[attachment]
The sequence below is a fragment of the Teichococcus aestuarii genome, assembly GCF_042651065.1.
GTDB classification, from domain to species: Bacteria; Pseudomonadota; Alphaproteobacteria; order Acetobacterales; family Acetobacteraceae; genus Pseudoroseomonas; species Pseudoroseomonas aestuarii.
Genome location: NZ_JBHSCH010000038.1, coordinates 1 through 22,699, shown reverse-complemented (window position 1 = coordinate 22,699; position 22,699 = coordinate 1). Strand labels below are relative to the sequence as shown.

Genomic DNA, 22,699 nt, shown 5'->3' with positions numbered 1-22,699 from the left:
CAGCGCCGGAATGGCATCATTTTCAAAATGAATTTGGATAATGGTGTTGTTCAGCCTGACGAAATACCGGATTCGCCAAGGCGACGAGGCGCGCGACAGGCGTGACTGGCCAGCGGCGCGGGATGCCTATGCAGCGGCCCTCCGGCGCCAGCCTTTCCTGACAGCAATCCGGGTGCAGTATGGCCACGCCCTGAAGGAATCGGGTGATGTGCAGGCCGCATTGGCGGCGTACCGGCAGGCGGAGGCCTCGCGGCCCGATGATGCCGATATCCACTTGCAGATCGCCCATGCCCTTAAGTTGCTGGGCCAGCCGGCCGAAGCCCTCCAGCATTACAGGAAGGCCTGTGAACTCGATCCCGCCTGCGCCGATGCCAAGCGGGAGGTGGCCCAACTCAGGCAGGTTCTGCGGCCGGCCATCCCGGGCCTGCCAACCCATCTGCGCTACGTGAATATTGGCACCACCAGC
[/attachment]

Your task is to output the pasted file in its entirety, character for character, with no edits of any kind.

The sequence below is a fragment of the Teichococcus aestuarii genome, assembly GCF_042651065.1.
GTDB classification, from domain to species: Bacteria; Pseudomonadota; Alphaproteobacteria; order Acetobacterales; family Acetobacteraceae; genus Pseudoroseomonas; species Pseudoroseomonas aestuarii.
Genome location: NZ_JBHSCH010000038.1, coordinates 1 through 22,699, shown reverse-complemented (window position 1 = coordinate 22,699; position 22,699 = coordinate 1). Strand labels below are relative to the sequence as shown.

Genomic DNA, 22,699 nt, shown 5'->3' with positions numbered 1-22,699 from the left:
CAGCGCCGGAATGGCATCATTTTCAAAATGAATTTGGATAATGGTGTTGTTCAGCCTGACGAAATACCGGATTCGCCAAGGCGACGAGGCGCGCGACAGGCGTGACTGGCCAGCGGCGCGGGATGCCTATGCAGCGGCCCTCCGGCGCCAGCCTTTCCTGACAGCAATCCGGGTGCAGTATGGCCACGCCCTGAAGGAATCGGGTGATGTGCAGGCCGCATTGGCGGCGTACCGGCAGGCGGAGGCCTCGCGGCCCGATGATGCCGATATCCACTTGCAGATCGCCCATGCCCTTAAGTTGCTGGGCCAGCCGGCCGAAGCCCTCCAGCATTACAGGAAGGCCTGTGAACTCGATCCCGCCTGCGCCGATGCCAAGCGGGAGGTGGCCCAACTCAGGCAGGTTCTGCGGCCGGCCATCCCGGGCCTGCCAACCCATCTGCGCTACGTGAATATTGGCACCACCAGC